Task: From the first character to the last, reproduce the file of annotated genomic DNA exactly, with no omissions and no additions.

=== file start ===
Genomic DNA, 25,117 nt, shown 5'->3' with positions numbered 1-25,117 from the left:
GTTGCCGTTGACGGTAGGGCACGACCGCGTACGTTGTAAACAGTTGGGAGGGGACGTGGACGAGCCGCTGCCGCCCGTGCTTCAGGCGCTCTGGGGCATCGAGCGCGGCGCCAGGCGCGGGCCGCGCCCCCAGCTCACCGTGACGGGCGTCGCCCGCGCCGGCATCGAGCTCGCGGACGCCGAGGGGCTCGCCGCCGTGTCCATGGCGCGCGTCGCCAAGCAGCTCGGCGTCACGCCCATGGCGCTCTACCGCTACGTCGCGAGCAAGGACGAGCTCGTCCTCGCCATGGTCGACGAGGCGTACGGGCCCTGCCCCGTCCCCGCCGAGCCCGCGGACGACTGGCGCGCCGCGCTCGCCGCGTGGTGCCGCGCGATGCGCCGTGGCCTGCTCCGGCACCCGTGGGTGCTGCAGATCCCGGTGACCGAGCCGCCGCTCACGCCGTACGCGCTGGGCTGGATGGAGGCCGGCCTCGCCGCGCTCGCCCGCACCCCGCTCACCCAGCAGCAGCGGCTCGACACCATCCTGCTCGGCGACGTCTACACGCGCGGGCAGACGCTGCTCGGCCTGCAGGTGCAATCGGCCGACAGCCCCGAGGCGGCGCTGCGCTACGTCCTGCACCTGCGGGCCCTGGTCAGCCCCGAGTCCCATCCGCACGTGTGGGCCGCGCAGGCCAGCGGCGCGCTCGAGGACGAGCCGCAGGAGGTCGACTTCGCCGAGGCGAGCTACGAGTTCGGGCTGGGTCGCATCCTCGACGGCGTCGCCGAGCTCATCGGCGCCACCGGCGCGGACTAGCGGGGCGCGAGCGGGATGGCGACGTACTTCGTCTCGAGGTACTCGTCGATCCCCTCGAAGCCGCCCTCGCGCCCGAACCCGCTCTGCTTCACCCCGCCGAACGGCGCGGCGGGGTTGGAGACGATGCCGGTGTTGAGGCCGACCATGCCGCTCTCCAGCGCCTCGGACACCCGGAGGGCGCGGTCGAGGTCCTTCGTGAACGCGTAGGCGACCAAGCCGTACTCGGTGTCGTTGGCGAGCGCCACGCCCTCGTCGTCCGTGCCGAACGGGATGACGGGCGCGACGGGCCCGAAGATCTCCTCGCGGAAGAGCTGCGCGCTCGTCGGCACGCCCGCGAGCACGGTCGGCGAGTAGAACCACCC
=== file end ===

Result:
Genomic DNA, 25,117 nt, shown 5'->3' with positions numbered 1-25,117 from the left:
GTTGCCGTTGACGGTAGGGCACGACCGCGTACGTTGTAAACAGTTGGGAGGGGACGTGGACGAGCCGCTGCCGCCCGTGCTTCAGGCGCTCTGGGGCATCGAGCGCGGCGCCAGGCGCGGGCCGCGCCCCCAGCTCACCGTGACGGGCGTCGCCCGCGCCGGCATCGAGCTCGCGGACGCCGAGGGGCTCGCCGCCGTGTCCATGGCGCGCGTCGCCAAGCAGCTCGGCGTCACGCCCATGGCGCTCTACCGCTACGTCGCGAGCAAGGACGAGCTCGTCCTCGCCATGGTCGACGAGGCGTACGGGCCCTGCCCCGTCCCCGCCGAGCCCGCGGACGACTGGCGCGCCGCGCTCGCCGCGTGGTGCCGCGCGATGCGCCGTGGCCTGCTCCGGCACCCGTGGGTGCTGCAGATCCCGGTGACCGAGCCGCCGCTCACGCCGTACGCGCTGGGCTGGATGGAGGCCGGCCTCGCCGCGCTCGCCCGCACCCCGCTCACCCAGCAGCAGCGGCTCGACACCATCCTGCTCGGCGACGTCTACACGCGCGGGCAGACGCTGCTCGGCCTGCAGGTGCAATCGGCCGACAGCCCCGAGGCGGCGCTGCGCTACGTCCTGCACCTGCGGGCCCTGGTCAGCCCCGAGTCCCATCCGCACGTGTGGGCCGCGCAGGCCAGCGGCGCGCTCGAGGACGAGCCGCAGGAGGTCGACTTCGCCGAGGCGAGCTACGAGTTCGGGCTGGGTCGCATCCTCGACGGCGTCGCCGAGCTCATCGGCGCCACCGGCGCGGACTAGCGGGGCGCGAGCGGGATGGCGACGTACTTCGTCTCGAGGTACTCGTCGATCCCCTCGAAGCCGCCCTCGCGCCCGAACCCGCTCTGCTTCACCCCGCCGAACGGCGCGGCGGGGTTGGAGACGATGCCGGTGTTGAGGCCGACCATGCCGCTCTCCAGCGCCTCGGACACCCGGAGGGCGCGGTCGAGGTCCTTCGTGAACGCGTAGGCGACCAAGCCGTACTCGGTGTCGTTGGCGAGCGCCACGCCCTCGTCGTCCGTGCCGAACGGGATGACGGGCGCGACGGGCCCGAAGATCTCCTCGCGGAAGAGCTGCGCGCTCGTCGGCACGCCCGCGAGCACGGTCGGCGAGTAGAACCACCC